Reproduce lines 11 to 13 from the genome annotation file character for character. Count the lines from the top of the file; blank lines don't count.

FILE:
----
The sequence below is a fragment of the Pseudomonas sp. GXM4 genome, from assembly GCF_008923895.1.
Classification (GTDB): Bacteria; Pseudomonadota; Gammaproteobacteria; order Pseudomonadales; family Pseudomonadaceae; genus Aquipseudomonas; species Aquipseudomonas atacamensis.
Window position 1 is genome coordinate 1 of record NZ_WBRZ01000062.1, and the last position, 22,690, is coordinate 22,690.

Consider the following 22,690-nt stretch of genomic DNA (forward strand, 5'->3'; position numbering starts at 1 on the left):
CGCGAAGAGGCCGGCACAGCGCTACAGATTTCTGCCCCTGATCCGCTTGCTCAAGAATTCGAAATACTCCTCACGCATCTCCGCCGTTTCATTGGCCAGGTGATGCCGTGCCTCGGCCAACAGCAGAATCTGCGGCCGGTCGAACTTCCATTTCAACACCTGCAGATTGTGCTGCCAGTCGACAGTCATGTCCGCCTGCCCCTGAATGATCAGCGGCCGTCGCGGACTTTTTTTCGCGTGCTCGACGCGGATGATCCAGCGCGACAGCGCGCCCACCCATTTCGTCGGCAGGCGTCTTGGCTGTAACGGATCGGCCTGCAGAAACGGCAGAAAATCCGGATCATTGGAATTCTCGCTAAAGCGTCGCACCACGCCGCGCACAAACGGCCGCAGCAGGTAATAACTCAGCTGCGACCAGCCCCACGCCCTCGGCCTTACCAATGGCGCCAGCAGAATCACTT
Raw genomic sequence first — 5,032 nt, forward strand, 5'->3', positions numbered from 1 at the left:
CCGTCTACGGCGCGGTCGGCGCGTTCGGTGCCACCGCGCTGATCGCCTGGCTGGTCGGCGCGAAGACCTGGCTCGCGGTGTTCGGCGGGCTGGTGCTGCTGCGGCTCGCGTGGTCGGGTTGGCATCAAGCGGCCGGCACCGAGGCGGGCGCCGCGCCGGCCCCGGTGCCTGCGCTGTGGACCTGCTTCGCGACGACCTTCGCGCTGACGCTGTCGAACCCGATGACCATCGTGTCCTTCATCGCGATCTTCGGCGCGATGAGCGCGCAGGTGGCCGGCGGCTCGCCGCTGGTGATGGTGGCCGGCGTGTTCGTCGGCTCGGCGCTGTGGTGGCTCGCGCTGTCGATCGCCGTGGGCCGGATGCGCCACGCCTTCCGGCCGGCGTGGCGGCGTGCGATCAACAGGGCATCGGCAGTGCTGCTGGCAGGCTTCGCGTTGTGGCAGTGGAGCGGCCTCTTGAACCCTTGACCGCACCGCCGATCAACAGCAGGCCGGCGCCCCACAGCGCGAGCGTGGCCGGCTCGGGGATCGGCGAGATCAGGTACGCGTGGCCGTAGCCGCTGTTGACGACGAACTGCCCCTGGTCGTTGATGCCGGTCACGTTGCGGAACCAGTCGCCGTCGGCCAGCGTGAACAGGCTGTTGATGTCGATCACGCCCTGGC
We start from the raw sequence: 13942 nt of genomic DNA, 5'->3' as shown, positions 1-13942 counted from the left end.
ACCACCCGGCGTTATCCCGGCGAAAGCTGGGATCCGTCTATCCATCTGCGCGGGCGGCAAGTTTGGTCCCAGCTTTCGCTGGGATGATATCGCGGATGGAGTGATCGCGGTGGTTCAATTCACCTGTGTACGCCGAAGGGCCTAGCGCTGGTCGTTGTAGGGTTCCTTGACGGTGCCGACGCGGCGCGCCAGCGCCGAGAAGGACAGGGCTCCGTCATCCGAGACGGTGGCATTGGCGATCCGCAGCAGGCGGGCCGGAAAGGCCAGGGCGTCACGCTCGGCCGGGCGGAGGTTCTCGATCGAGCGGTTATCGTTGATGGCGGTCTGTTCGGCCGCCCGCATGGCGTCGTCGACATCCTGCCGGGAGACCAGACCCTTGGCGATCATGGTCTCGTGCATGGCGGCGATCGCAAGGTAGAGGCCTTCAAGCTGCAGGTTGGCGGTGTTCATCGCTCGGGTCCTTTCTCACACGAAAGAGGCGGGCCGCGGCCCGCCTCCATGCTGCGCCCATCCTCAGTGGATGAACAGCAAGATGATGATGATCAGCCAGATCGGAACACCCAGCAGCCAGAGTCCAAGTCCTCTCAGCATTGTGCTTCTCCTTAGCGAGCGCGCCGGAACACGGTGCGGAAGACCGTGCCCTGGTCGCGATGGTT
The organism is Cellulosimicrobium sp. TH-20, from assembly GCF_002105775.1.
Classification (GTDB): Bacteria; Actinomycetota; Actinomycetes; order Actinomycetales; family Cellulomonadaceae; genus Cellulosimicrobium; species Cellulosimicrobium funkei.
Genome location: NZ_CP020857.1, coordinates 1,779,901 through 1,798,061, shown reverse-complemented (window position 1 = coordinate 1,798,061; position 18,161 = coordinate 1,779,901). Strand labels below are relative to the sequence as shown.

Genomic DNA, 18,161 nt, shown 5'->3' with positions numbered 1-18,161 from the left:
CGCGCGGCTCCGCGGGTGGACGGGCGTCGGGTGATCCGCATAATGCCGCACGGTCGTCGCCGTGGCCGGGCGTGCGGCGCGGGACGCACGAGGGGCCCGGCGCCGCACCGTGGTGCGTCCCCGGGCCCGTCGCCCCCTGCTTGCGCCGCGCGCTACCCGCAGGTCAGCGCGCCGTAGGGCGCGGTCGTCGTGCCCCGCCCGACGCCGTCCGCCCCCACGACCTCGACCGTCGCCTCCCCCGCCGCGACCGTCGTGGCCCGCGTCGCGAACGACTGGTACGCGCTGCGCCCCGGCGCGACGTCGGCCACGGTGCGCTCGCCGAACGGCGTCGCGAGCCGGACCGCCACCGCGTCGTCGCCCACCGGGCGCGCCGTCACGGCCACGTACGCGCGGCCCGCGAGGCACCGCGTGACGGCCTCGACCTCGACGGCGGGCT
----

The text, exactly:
Classification (GTDB): Bacteria; Actinomycetota; Actinomycetes; order Actinomycetales; family Cellulomonadaceae; genus Cellulosimicrobium; species Cellulosimicrobium funkei.
Genome location: NZ_CP020857.1, coordinates 1,779,901 through 1,798,061, shown reverse-complemented (window position 1 = coordinate 1,798,061; position 18,161 = coordinate 1,779,901). Strand labels below are relative to the sequence as shown.

Genomic DNA, 18,161 nt, shown 5'->3' with positions numbered 1-18,161 from the left: